• Annual General Meeting (AGM)

The AGM is held once a year to review the FPO’s performance, approve financial statements, elect board members, and discuss and approve major decisions and policies.

Q.9 Can FPOs provide financial services to their members?

Yes, Farmer Producer Organizations (FPOs) can provide certain financial services to their members, though there are some restrictions and regulatory requirements they must adhere to. The extent and type of financial services that an FPO can provide often depend on its legal structure and the regulatory framework within which it operates.

Q.10 Is members’ equity in a producer company publicly traded?

No, members’ equity in a Producer Company is not publicly traded. Here are some key points to understand this aspect:

  • A Producer Company is typically formed by primary producers (farmers, artisans, etc.) who are its members. The equity shares are owned by these members.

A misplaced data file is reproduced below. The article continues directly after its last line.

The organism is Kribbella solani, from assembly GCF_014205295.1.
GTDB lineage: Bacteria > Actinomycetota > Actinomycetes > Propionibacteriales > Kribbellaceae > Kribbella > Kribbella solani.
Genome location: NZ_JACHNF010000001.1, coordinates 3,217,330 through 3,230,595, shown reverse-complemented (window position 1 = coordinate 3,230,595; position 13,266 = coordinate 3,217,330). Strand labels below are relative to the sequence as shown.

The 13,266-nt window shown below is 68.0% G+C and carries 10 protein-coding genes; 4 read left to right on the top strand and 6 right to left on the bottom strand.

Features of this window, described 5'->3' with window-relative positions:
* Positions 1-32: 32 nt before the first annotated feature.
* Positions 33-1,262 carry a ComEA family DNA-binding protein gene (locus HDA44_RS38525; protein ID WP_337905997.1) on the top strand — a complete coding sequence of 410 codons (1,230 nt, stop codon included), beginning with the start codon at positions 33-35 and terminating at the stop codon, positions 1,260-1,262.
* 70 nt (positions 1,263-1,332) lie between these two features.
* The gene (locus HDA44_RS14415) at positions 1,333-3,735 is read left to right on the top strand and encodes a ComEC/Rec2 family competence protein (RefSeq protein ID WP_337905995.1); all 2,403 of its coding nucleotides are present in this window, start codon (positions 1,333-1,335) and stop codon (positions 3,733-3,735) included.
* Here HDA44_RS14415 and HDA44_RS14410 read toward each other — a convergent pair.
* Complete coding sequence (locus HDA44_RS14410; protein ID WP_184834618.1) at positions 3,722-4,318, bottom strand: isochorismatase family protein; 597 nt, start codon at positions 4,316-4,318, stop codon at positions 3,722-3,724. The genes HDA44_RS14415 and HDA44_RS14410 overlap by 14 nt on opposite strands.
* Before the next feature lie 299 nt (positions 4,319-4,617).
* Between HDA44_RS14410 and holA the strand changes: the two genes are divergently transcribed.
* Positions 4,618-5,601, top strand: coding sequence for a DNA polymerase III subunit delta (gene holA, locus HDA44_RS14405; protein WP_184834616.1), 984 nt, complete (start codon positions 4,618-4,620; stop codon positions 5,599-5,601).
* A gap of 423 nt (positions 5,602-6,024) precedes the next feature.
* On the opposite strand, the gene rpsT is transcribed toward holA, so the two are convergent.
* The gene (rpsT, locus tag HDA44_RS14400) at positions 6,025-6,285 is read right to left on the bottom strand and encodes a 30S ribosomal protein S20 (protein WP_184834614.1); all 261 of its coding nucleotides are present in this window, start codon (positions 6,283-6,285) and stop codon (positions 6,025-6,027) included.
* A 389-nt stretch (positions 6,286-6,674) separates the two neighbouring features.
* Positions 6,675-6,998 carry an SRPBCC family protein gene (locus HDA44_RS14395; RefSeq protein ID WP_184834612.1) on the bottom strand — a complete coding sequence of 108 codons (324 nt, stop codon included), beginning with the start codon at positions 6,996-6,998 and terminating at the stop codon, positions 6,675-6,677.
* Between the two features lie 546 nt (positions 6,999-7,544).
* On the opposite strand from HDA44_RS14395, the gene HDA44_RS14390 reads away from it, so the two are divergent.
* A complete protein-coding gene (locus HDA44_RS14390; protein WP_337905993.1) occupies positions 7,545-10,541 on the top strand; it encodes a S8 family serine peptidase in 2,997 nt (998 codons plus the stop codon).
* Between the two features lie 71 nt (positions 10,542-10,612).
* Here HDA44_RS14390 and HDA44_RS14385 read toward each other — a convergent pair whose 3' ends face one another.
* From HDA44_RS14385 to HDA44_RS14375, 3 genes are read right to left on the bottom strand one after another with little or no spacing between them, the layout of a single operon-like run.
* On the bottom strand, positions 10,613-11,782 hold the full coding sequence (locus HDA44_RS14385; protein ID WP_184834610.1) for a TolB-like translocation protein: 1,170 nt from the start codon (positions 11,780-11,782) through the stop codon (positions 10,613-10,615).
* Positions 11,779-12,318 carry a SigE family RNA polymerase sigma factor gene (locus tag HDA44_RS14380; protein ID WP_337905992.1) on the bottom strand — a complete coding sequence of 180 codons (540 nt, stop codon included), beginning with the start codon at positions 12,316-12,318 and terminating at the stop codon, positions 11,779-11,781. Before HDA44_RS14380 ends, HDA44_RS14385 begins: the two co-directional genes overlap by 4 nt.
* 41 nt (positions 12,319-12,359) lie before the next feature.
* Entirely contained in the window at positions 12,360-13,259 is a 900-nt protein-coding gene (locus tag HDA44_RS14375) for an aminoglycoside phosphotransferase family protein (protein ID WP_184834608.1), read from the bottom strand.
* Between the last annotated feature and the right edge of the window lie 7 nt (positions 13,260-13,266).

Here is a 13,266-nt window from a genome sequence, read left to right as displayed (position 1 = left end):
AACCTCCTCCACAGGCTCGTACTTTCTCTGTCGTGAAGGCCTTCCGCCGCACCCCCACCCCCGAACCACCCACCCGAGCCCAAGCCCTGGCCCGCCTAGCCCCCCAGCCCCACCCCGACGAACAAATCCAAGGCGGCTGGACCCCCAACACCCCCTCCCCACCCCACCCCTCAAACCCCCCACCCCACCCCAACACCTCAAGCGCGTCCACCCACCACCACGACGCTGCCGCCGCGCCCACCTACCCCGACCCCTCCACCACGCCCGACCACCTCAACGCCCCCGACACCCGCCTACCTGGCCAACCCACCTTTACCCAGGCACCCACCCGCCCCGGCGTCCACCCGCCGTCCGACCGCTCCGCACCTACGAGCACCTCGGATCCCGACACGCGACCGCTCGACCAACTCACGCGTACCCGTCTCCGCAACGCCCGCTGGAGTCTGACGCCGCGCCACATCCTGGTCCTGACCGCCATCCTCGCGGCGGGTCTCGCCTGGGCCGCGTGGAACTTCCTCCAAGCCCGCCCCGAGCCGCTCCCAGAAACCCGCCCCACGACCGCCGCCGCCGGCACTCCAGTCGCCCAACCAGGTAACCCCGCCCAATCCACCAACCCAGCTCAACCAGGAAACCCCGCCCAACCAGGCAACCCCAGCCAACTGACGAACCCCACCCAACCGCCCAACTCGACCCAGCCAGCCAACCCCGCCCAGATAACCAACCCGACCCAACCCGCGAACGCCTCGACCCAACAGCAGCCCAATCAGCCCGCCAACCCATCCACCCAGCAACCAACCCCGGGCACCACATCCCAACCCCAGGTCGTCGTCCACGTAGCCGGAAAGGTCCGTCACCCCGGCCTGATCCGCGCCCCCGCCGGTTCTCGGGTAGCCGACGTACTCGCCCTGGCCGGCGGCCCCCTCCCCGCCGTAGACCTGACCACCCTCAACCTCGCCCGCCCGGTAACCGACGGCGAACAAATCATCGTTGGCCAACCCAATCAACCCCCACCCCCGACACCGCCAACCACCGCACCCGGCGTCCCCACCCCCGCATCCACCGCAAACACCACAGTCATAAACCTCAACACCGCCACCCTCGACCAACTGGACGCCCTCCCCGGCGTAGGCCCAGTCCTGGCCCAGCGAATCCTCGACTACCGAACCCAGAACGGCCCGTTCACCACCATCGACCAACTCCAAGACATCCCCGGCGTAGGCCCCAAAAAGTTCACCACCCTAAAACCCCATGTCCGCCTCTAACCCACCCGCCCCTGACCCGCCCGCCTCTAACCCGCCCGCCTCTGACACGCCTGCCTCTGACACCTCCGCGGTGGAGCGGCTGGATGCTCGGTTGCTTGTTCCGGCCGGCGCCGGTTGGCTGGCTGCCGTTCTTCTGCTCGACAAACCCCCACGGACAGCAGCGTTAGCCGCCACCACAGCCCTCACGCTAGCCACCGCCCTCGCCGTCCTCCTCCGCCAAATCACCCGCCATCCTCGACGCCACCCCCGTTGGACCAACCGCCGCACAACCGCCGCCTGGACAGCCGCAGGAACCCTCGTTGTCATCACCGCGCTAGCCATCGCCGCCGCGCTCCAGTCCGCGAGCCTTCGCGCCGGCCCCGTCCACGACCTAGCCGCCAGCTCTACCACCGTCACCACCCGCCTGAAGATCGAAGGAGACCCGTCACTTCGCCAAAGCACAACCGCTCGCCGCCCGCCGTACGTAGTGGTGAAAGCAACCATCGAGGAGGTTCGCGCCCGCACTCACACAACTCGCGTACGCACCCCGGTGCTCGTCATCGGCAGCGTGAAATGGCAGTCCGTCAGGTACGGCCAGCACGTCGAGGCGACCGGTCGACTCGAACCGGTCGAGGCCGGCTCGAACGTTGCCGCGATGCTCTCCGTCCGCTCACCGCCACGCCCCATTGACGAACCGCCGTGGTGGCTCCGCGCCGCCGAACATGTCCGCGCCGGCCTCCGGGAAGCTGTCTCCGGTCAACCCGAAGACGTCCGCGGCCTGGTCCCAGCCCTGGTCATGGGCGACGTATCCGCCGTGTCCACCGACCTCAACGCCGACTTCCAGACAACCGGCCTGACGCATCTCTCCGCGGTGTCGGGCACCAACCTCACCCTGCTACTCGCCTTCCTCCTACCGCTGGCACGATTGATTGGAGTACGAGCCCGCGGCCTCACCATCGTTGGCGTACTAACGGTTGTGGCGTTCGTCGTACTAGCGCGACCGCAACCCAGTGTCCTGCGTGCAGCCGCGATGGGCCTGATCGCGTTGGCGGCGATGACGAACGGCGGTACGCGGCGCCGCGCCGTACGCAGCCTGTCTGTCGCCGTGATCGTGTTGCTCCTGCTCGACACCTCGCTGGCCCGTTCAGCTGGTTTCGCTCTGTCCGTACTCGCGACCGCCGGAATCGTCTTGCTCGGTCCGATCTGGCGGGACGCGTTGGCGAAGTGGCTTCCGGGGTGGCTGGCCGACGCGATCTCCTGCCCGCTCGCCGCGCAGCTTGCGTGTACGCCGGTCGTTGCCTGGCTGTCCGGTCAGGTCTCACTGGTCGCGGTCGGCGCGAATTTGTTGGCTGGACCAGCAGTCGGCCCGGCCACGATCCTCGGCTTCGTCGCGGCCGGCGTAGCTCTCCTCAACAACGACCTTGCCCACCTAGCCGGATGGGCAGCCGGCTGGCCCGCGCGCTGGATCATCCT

• The shares of a Producer Company are not freely transferable like those of a public company. Transfers are often restricted to existing members or to individuals approved by the Board of Directors.
  • Producer Companies are not listed on stock exchanges, so their shares cannot be bought or sold on public markets.
  • Share transfers usually occur internally among members or to new members who meet the criteria set by the company’s articles of association.

Q.11 what are the minimum director requirement to form a producer company?

  • Minimum Number of Directors: A producer company must have at least five directors on its board.